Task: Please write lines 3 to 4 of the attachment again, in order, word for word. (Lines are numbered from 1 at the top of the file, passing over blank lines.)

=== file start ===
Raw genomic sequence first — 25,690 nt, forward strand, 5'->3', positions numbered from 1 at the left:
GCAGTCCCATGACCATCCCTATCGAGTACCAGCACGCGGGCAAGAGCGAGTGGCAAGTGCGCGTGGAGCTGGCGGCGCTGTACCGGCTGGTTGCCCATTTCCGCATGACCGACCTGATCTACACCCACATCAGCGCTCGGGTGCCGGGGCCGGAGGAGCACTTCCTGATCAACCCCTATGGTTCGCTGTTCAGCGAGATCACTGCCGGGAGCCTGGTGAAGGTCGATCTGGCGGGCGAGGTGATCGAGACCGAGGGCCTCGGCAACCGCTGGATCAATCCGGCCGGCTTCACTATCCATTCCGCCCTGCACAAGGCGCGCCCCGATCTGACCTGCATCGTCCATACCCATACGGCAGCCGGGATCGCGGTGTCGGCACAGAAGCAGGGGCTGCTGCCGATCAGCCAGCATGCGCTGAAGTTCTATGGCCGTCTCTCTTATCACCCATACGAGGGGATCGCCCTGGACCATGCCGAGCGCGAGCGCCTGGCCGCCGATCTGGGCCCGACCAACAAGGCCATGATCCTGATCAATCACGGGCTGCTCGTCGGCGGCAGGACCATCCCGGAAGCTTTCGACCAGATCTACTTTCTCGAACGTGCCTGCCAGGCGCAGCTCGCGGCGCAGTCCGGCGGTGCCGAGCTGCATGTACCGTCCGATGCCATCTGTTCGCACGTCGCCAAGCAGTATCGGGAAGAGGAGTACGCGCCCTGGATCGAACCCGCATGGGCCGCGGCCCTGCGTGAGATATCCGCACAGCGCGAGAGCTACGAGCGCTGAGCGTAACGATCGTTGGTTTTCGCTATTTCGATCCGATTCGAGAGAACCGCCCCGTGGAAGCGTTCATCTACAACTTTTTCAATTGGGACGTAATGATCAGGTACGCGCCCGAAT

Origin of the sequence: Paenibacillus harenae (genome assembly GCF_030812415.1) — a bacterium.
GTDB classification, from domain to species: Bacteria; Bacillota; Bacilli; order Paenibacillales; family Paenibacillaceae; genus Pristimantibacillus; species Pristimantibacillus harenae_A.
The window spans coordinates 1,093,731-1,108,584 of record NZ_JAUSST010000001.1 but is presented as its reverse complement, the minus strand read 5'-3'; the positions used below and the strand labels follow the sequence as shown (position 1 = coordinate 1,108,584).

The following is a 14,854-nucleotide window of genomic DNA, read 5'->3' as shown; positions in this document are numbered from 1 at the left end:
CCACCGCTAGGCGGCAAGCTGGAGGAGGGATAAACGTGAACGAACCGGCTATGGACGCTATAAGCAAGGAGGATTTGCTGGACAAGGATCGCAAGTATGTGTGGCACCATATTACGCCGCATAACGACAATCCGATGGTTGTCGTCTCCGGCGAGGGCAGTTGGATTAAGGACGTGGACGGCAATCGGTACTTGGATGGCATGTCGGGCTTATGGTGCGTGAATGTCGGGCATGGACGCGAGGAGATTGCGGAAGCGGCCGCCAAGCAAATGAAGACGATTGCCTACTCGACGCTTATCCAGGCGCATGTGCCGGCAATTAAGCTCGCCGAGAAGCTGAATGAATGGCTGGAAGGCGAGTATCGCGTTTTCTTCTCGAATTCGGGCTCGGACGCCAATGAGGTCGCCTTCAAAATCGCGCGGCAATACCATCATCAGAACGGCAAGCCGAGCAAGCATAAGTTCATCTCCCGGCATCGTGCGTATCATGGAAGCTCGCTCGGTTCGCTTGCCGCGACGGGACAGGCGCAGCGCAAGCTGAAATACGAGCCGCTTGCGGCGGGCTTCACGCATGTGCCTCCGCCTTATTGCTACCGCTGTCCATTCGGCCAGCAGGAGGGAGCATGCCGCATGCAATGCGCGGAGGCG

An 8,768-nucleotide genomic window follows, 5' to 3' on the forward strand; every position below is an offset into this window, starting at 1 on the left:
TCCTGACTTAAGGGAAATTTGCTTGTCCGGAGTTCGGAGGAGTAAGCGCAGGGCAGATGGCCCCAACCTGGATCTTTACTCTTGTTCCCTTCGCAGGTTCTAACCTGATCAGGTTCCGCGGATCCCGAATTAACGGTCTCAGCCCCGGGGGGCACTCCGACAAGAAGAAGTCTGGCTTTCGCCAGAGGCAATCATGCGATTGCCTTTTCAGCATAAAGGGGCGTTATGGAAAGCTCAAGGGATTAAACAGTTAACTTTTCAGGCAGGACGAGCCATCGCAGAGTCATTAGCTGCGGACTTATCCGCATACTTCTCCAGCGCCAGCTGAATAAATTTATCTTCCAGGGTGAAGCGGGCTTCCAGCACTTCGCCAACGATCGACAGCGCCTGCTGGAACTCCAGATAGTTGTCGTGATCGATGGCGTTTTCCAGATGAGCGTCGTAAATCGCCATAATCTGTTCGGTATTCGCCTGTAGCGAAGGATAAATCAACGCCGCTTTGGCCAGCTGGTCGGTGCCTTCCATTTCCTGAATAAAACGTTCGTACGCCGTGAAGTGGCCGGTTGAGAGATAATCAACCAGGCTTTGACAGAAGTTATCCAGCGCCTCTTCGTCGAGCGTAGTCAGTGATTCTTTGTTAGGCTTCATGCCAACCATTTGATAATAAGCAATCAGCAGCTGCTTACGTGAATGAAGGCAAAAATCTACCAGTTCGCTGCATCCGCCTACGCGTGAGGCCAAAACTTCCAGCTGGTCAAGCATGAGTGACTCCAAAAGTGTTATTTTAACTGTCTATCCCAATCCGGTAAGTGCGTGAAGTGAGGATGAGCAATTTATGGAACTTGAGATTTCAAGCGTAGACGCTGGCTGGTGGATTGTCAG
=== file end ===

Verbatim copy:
Origin of the sequence: Paenibacillus harenae (genome assembly GCF_030812415.1) — a bacterium.
GTDB classification, from domain to species: Bacteria; Bacillota; Bacilli; order Paenibacillales; family Paenibacillaceae; genus Pristimantibacillus; species Pristimantibacillus harenae_A.